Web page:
Effect of insulin on fat metabolism
Insulin has many effects that lead to fat storage in adipose tissue. First, insulin increases glucose utilization in most tissues, which automatically reduces fat utilization, thus functioning as fat storage.
Although not quite as clear as the rapid effect of insulin on carbohydrate metabolism, the effect of insulin on fat metabolism is long-term and equally important. Particularly impressive is the long-term effect of insulin deficiency in causing atherosclerosis, which often leads to heart attacks, strokes, and other vascular accidents. First, however, let's discuss the rapid effects of insulin on fat metabolism.
Insulin increases fat synthesis and storage
Insulin has many effects that lead to fat storage in adipose tissue. First, insulin increases glucose utilization in most tissues, which automatically reduces fat utilization, thus functioning as fat storage. However, insulin also increases fatty acid synthesis, especially when more carbohydrates are absorbed than needed to provide energy and fuel for fat synthesis. Almost all of this synthesis begins in cells entering the liver, and fatty acids are then transported from the liver to storage in fat cells by lipoproteins in the blood. The following factors lead to increased fatty acid synthesis in the liver:
1. Insulin increases glucose transport into liver cells. After the concentration of glycogen in the liver increases by 5-6%, glycogen synthesis is inhibited. All glucose is further transported to the liver as fat. Glucose is broken down into pyruvate molecules during glycolysis, and then pyruvate is converted to acetyl coenzyme A (acetyl-CoA), the raw material for fatty acid synthesis.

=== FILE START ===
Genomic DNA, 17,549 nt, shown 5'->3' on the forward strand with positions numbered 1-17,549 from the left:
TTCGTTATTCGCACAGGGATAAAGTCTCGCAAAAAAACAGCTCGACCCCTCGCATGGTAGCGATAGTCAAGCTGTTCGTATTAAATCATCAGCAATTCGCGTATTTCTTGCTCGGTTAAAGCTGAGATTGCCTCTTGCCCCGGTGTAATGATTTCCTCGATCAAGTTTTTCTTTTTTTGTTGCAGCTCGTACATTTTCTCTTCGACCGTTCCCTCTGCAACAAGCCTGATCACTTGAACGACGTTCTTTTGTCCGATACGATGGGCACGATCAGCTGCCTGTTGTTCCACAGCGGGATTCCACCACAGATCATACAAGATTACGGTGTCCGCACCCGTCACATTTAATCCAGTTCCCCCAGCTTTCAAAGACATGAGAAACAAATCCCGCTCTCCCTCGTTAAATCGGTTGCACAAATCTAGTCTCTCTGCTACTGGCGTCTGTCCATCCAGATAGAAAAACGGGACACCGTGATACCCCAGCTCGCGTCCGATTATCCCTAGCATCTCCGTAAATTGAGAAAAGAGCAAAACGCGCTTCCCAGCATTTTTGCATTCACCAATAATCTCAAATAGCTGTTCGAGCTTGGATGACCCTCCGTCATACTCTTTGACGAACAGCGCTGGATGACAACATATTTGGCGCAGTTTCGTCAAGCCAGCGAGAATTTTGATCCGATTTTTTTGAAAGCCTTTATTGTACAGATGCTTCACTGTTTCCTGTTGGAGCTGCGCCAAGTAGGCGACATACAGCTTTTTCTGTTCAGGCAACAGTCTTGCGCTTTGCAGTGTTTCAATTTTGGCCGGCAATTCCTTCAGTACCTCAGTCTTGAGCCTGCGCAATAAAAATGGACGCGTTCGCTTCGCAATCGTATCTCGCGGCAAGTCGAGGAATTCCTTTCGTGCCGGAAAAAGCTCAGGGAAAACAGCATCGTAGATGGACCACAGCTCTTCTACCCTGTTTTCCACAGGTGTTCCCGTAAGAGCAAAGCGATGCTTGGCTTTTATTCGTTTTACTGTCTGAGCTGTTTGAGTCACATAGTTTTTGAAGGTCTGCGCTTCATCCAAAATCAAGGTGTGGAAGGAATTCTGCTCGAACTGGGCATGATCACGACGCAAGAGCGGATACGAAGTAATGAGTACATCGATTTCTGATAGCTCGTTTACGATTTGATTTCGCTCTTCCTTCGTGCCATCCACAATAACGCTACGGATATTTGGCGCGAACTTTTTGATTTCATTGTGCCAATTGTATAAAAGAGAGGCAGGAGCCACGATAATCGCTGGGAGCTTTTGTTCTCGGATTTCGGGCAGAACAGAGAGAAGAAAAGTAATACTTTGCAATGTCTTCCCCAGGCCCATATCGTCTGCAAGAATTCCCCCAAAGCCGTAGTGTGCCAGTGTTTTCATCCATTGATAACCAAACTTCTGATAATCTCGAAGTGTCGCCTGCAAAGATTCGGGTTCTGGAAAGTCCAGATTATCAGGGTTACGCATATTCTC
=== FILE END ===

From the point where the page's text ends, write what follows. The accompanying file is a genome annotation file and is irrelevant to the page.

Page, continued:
2. Excess citrate and isocitrate ions are formed by the citric acid cycle when too much glucose is used for energy. These ions then directly activate the enzyme acetyl-CoA carboxylase, the enzyme needed to convert acetyl-CoA to malonyl-CoA, the first stage of fatty acid synthesis.
3. Most fatty acids are synthesized in the liver and used to form triglycerides, the normal storage form of fat. They are released from liver cells into the bloodstream as lipoproteins. Insulin activates lipoprotein lipase in the capillary walls of adipose tissue, cleaving triglycerides back into fatty acids, necessary for their absorption into adipocytes, where they are converted back to triglycerides and stored.
The role of insulin in fat storage in adipocytes
1. Insulin inhibits the activity of hormone-sensitive lipase. Lipase is an enzyme that hydrolyzes stored triglycerides in fat cells. Thus, inhibiting the release of fatty acids from adipose tissue into the circulation.
2. Insulin enhances glucose transport across cell membranes into fat cells in the same way that it increases glucose transport into muscle cells. A small portion of glucose is used to synthesize small amounts of fatty acids, but more importantly, it is also used to form large amounts of α-glycerol phosphate. This molecule provides glycerol to combine with fatty acids to form triglycerides, which are stored in fat cells. Therefore, in the absence of insulin, the storage of large amounts of fatty acids transported from the liver in lipoproteins is virtually blocked.
Insulin deficiency increases the use of fat for energy